Be aware of the person's health issues. Older adults may have health problems that add difficulty to speaking and understanding. Be sure you consider the person's health before you engage in communication. For example, they may have hearing problems, speech problems, and memory loss. These factors complicate communication. And remember, chronological age is not always a true indicator of a person’s health (see Warnings).
Be attentive to the environment in which you are communicating. Be sure to evaluate the environment in which you are communicating, which might have an effect on hearing and speech problems. Is there any disturbing background noise? Are many people speaking in the same room? Is there any intrusive music? Are there any distractions that could affect your communication? Ask the older adult if the environment is comfortable for them. If you sense any disturbance, try to move to a more peaceful and quiet location.
Speak clearly and articulately, and make eye contact. Older adults may have trouble hearing. It is important to articulate your words and speak clearly. Direct your speech at the individual's face -- not to their side. Do not eat your words: move your mouth and pronounce each word carefully and precisely. When your tongue “dances” inside your mouth when you talk, you articulate more clearly. If your tongue “sleeps” and plays a passive role, you are more likely not articulating as well as you could.
Adjust your volume appropriately. There is a difference between enunciating and talking loudly. Learn to adapt your voice to the needs of the individual. Evaluate the environment and how it relates to the person’s hearing abilities. Don't shout simply because the listener is older. Treat the individual with respect by articulating and speaking at a comfortable volume that is suitable for both of you.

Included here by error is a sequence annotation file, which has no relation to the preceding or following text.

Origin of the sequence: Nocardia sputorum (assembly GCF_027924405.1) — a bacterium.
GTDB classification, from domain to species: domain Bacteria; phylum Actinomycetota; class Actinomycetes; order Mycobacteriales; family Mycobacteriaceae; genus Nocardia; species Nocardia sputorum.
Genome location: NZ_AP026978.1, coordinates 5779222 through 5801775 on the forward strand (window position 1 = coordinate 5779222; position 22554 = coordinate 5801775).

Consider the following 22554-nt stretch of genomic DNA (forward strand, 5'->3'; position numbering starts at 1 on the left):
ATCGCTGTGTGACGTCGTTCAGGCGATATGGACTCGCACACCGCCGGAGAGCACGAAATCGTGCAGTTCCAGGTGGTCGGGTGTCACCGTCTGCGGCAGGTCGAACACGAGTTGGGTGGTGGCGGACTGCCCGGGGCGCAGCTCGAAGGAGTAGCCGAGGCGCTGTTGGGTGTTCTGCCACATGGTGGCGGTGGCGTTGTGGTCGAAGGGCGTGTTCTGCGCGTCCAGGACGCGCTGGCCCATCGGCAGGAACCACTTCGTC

Use clear and precise questions and sentences. Do not hesitate to repeat or rephrase your sentences and questions if you sense there is an absence of comprehension. Complicated questions and sentences may confuse older adults who have short-term memory or hearing loss. Clear and precise constructions are easier to comprehend.
Use direct questions: "Did you have soup for lunch?" "Did you have salad for lunch?" Instead of: "What did you have for lunch?" The more precise you are in your language, the less difficulty the elderly have in understanding. Reduce the "noise" in your sentences and questions. Limit your sentences and questions to 20 words or less. Don't use slang or filler words and phrases. ("Like," "well," and "you know" are a few examples.) Keep your sentences brief and direct to the point. Avoid the confusion of mixed ideas and questions. Try to define your ideas and questions logically. If you mix ideas, it may be confusing for the older adult to understand. Express one idea and message at a time. For example, "It is a good idea to call John, your brother. Later, we can call Susan, your sister." A more complicated construction would be: "I think we should call your brother, John, first, and then later we could call your sister, Susan."
Employ visual aids, if possible. If an older adult has a hearing or memory problem, it is important to be creative. Visual aids help. Show the individual what or who you are talking about. For example, it may be better to say, "Is there any pain in your back (pointing to your back)? Is there any pain in your stomach (pointing to your stomach)?" instead of simply asking "Do you have any pain or discomfort?"
Take it slow, be patient, and smile. A sincere smile shows that you are understanding. It also creates a friendly environment in which to communicate. Remember to pause between sentences and questions. Give the individual an opportunity to understand and digest information and questions. This is a particularly valuable technique if a person has memory loss. When you pause, you show respect and patience.